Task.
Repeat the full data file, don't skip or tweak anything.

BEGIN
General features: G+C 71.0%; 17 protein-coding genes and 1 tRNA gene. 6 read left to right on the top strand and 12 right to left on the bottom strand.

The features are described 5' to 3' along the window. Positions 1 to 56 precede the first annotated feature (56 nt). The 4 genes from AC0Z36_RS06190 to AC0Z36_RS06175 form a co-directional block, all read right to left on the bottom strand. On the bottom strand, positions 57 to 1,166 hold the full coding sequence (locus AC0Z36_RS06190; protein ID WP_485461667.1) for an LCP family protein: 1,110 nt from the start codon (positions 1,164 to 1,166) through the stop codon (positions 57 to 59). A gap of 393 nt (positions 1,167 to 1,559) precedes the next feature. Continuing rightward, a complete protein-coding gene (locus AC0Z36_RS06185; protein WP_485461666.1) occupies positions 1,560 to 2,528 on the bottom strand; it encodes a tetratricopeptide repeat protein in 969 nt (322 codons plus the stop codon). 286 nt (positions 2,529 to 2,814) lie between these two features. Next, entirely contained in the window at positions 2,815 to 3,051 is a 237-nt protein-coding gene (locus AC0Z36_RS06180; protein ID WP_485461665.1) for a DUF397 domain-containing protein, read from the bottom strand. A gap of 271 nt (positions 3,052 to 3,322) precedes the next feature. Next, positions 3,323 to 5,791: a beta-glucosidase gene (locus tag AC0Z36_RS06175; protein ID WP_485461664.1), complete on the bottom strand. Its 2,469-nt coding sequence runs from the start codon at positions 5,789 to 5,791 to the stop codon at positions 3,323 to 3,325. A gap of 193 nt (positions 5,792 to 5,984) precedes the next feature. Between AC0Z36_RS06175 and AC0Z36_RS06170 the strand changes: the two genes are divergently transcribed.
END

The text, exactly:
General features: G+C 71.0%; 17 protein-coding genes and 1 tRNA gene. 6 read left to right on the top strand and 12 right to left on the bottom strand.

The features are described 5' to 3' along the window. Positions 1 to 56 precede the first annotated feature (56 nt). The 4 genes from AC0Z36_RS06190 to AC0Z36_RS06175 form a co-directional block, all read right to left on the bottom strand. On the bottom strand, positions 57 to 1,166 hold the full coding sequence (locus AC0Z36_RS06190; protein ID WP_485461667.1) for an LCP family protein: 1,110 nt from the start codon (positions 1,164 to 1,166) through the stop codon (positions 57 to 59). A gap of 393 nt (positions 1,167 to 1,559) precedes the next feature. Continuing rightward, a complete protein-coding gene (locus AC0Z36_RS06185; protein WP_485461666.1) occupies positions 1,560 to 2,528 on the bottom strand; it encodes a tetratricopeptide repeat protein in 969 nt (322 codons plus the stop codon). 286 nt (positions 2,529 to 2,814) lie between these two features. Next, entirely contained in the window at positions 2,815 to 3,051 is a 237-nt protein-coding gene (locus AC0Z36_RS06180; protein ID WP_485461665.1) for a DUF397 domain-containing protein, read from the bottom strand. A gap of 271 nt (positions 3,052 to 3,322) precedes the next feature. Next, positions 3,323 to 5,791: a beta-glucosidase gene (locus tag AC0Z36_RS06175; protein ID WP_485461664.1), complete on the bottom strand. Its 2,469-nt coding sequence runs from the start codon at positions 5,789 to 5,791 to the stop codon at positions 3,323 to 3,325. A gap of 193 nt (positions 5,792 to 5,984) precedes the next feature. Between AC0Z36_RS06175 and AC0Z36_RS06170 the strand changes: the two genes are divergently transcribed.